Posts Tagged 'Literary agent'

A Stampede of Books (or Bologna Children’s Book Fair)

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I’ve been wanting to attend the Bologna Children’s Book Fair for several years now. It’s the biggest annual event in children’s books, making it an incredibly exciting place for a writer / illustrator. Now I knew it was a massive event, but this was purely an intellectual concept. It’s a bit like being told about a stampede, as opposed to standing in the middle of one. A glorious stampede, mind you. A stampede of colourful stuff from a child’s imagination.

The fair is “the most important international event dedicated to the children’s publishing industry”, and includes authors, illustrators, literary agents, licensors, packagers, distributors, printers, booksellers and librarians, all meeting up to sell and buy and meet and produce and discover all things to do with kids books. Sound exciting? It was.

There were 1200 exhibitors. From 66 countries. With 5000 professional trade representatives. And the exhibition covered over 20,000 square meters of floor space. Plus the fair was celebrating its 50th year. Now I may specialise in words, but those numbers sound pretty impressive to me. Here’s the sight I walked in on – this is one fifth of one side of one hall out of four, on the first and quietest morning:

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I spent three inspiring days wandering around the fair and being involved in all its amazing busy-ness. I got to meet up with the head of my American publishing house (Viking / Penguin) who was passionate and humble and funny and charming and all things you would want from a publisher. I also had an amazing meeting with my American agent, talking picture books and characters and lots of ideas for new projects to come. I got to spend time with the incredible ladies from Books Illustrated, Ann James and Ann Haddon, who are super supportive of Australia children’s book creators and who ran the stand that became my home for fair. They ran a live illustration table where I made art alongside some very talented Aussie artists (Alison Lester, Isobelle Carmody, Briony Stewart and of course Ann James). While illustrating I got to meet passers by who stopped to chat – other artists and publishers from all over the world. But none of this quite captures the spirit of the fair. No, that is best done with photos.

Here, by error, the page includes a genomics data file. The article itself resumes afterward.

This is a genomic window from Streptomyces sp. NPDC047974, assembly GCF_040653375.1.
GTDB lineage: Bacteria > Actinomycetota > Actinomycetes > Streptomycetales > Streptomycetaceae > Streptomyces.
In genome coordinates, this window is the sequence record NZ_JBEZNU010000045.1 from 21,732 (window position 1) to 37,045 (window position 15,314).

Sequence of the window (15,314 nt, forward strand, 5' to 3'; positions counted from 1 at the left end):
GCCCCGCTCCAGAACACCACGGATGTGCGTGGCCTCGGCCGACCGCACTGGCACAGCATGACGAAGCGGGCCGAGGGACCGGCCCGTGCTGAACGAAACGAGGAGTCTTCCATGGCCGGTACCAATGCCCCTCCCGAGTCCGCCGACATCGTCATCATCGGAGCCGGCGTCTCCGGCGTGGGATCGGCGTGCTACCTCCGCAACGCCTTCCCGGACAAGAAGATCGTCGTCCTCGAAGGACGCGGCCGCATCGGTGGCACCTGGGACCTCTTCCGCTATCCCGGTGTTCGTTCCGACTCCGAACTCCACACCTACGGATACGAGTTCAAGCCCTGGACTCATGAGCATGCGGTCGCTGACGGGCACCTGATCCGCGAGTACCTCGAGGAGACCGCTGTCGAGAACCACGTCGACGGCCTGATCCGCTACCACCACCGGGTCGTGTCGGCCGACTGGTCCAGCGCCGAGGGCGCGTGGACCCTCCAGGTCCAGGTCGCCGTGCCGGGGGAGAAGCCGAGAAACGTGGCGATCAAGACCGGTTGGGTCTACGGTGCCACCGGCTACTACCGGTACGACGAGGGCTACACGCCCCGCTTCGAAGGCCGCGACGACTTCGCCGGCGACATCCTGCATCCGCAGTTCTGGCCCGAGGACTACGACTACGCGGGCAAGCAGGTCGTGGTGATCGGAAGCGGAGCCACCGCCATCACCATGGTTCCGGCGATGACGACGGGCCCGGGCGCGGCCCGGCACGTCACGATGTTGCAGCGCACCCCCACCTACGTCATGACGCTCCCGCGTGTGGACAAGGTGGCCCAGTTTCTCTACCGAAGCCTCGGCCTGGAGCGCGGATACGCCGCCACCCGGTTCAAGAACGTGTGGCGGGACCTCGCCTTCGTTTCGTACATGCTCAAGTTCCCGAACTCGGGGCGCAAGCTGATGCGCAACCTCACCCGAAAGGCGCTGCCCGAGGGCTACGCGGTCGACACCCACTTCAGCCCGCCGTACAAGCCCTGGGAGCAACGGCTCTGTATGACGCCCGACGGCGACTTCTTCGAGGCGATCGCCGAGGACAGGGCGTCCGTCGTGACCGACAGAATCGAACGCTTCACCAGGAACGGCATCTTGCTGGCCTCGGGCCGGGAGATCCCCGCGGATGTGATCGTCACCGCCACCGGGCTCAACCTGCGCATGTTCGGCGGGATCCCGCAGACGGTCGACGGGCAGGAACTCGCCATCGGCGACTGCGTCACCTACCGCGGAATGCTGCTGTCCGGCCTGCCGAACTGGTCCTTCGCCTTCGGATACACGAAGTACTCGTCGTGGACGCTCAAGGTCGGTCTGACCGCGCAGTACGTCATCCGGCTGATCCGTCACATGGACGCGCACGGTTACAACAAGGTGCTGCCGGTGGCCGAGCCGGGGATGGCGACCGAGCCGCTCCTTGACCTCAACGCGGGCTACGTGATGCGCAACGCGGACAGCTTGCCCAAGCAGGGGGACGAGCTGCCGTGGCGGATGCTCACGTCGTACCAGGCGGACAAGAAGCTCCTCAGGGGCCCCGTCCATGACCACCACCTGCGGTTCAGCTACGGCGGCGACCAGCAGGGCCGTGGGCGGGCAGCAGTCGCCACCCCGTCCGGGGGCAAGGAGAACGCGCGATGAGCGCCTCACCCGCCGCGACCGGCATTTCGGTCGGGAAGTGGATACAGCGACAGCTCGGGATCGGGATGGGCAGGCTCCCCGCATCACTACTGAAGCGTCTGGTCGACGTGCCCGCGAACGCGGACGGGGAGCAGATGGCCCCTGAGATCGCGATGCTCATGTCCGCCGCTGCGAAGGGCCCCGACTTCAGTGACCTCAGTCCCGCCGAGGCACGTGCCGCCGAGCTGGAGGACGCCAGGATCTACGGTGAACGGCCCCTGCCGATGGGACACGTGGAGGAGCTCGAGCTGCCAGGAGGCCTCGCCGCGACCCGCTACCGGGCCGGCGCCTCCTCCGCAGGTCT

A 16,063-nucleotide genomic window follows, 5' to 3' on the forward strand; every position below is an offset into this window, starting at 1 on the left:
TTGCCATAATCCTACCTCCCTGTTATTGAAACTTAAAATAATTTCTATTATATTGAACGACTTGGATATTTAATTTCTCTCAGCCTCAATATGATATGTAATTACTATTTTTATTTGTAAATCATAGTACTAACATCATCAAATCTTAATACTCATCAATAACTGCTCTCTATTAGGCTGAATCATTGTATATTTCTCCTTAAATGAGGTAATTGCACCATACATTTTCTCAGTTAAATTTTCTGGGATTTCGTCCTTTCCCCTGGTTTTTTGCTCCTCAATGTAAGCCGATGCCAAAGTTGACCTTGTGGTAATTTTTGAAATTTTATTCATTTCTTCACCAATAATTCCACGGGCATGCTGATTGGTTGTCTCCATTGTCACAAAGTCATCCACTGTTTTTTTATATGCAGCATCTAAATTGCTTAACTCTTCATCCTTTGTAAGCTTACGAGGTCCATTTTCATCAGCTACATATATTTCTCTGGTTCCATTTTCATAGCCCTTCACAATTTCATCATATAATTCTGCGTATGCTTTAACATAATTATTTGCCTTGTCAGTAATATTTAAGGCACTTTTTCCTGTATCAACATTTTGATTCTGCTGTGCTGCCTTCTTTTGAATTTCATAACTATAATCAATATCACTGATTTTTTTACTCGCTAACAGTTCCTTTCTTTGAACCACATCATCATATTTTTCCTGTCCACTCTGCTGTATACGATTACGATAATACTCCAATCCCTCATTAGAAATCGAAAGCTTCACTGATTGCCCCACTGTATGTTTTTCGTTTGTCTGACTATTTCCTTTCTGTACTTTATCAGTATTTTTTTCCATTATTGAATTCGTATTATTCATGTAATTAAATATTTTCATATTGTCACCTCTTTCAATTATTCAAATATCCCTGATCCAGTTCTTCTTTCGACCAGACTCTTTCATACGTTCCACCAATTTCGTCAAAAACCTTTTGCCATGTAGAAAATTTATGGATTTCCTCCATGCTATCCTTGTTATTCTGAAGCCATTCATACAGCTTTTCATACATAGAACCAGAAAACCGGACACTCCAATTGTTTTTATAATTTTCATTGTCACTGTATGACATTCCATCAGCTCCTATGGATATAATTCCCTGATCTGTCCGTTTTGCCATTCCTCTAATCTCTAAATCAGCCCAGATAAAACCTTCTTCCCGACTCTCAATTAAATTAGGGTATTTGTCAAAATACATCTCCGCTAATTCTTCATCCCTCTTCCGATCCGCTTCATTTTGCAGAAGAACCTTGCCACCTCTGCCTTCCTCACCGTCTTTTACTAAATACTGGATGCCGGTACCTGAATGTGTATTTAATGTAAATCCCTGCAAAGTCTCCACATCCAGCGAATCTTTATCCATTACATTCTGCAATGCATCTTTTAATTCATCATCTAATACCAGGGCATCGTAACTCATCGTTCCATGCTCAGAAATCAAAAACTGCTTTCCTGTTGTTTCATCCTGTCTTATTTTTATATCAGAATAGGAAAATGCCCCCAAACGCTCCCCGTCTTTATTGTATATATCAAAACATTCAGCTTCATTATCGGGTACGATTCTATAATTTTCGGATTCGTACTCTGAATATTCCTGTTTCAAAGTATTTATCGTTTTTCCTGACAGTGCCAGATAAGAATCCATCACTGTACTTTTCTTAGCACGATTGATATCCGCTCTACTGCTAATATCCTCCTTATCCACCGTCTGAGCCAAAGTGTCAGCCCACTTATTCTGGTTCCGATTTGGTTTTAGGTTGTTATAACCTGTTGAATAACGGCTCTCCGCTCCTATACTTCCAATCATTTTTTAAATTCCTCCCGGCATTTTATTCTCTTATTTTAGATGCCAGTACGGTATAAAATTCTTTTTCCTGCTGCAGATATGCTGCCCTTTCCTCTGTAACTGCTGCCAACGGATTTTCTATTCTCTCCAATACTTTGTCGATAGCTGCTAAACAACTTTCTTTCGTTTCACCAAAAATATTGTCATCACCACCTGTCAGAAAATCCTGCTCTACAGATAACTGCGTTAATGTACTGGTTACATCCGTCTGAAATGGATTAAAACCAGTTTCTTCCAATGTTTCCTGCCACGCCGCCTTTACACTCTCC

Here’s my US publisher’s stand. It was full of books and well-dressed-important-types and take away coffee cups. This was a quiet moment captured on the first morning of an otherwise bustling stand:

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Here is the Books Illustrated stand, and the two awesome Anns setting it up. See if you can spot the Brave Squish Rabbit cover and the feature illustration from the book:

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Doing live illustrations (with my terrible paintbrush grip – such a lefty):

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More live illustrating, using papers I’d collected on the trip so far (you can just see a couple of the drawings I’d already done in front):

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One of my favourite stands, a European publisher called Edelvives who make gorgeous books:

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There were quite literally hundreds of different publisher stands. So many books! Some funny:

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Some sad:

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But mostly just awesome. Lots and lots of awesome books:

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And more:

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And more. How cute are these guys?:

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But it wasn’t all just a bunch of people standing around talking about books. Sometimes it was a bunch of people standing around drinking and talking about books. Here we’re preparing for the Australian Publisher’s Association party (while Boori gets in some sneaky self promotion):

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And here we might be at the Irish Publisher’s Association party drinking whisky (all in the name of being culturally appropriate and warming the winter chest plate):

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I’d heard about the famous ‘illustrator wall’, where you can pin an illustration that people peruse throughout the fair. All up there were actually about eight walls. Here is one on the very first morning:

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And here it is again on day three: